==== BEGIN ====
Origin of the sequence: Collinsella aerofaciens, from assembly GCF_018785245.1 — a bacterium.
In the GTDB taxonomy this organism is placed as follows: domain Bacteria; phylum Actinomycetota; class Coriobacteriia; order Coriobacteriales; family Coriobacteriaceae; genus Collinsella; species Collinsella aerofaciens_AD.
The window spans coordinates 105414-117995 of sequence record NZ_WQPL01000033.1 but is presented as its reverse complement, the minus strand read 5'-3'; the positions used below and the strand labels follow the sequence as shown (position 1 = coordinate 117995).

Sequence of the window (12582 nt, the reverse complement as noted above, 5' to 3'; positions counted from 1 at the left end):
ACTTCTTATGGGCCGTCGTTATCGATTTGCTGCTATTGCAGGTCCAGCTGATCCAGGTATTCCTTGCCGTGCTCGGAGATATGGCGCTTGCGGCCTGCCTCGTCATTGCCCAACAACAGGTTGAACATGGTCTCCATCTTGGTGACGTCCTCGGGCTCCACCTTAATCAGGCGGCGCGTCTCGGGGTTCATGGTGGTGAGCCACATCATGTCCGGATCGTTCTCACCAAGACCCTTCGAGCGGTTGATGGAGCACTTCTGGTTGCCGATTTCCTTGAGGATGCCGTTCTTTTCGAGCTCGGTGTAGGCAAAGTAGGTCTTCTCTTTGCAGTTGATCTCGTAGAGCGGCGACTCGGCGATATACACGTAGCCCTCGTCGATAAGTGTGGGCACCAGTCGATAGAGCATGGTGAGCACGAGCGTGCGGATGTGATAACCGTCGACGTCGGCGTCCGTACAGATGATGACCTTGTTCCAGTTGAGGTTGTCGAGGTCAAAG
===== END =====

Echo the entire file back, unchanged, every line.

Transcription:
Origin of the sequence: Collinsella aerofaciens, from assembly GCF_018785245.1 — a bacterium.
In the GTDB taxonomy this organism is placed as follows: domain Bacteria; phylum Actinomycetota; class Coriobacteriia; order Coriobacteriales; family Coriobacteriaceae; genus Collinsella; species Collinsella aerofaciens_AD.
The window spans coordinates 105414-117995 of sequence record NZ_WQPL01000033.1 but is presented as its reverse complement, the minus strand read 5'-3'; the positions used below and the strand labels follow the sequence as shown (position 1 = coordinate 117995).

Sequence of the window (12582 nt, the reverse complement as noted above, 5' to 3'; positions counted from 1 at the left end):
ACTTCTTATGGGCCGTCGTTATCGATTTGCTGCTATTGCAGGTCCAGCTGATCCAGGTATTCCTTGCCGTGCTCGGAGATATGGCGCTTGCGGCCTGCCTCGTCATTGCCCAACAACAGGTTGAACATGGTCTCCATCTTGGTGACGTCCTCGGGCTCCACCTTAATCAGGCGGCGCGTCTCGGGGTTCATGGTGGTGAGCCACATCATGTCCGGATCGTTCTCACCAAGACCCTTCGAGCGGTTGATGGAGCACTTCTGGTTGCCGATTTCCTTGAGGATGCCGTTCTTTTCGAGCTCGGTGTAGGCAAAGTAGGTCTTCTCTTTGCAGTTGATCTCGTAGAGCGGCGACTCGGCGATATACACGTAGCCCTCGTCGATAAGTGTGGGCACCAGTCGATAGAGCATGGTGAGCACGAGCGTGCGGATGTGATAACCGTCGACGTCGGCGTCCGTACAGATGATGACCTTGTTCCAGTTGAGGTTGTCGAGGTCAAAG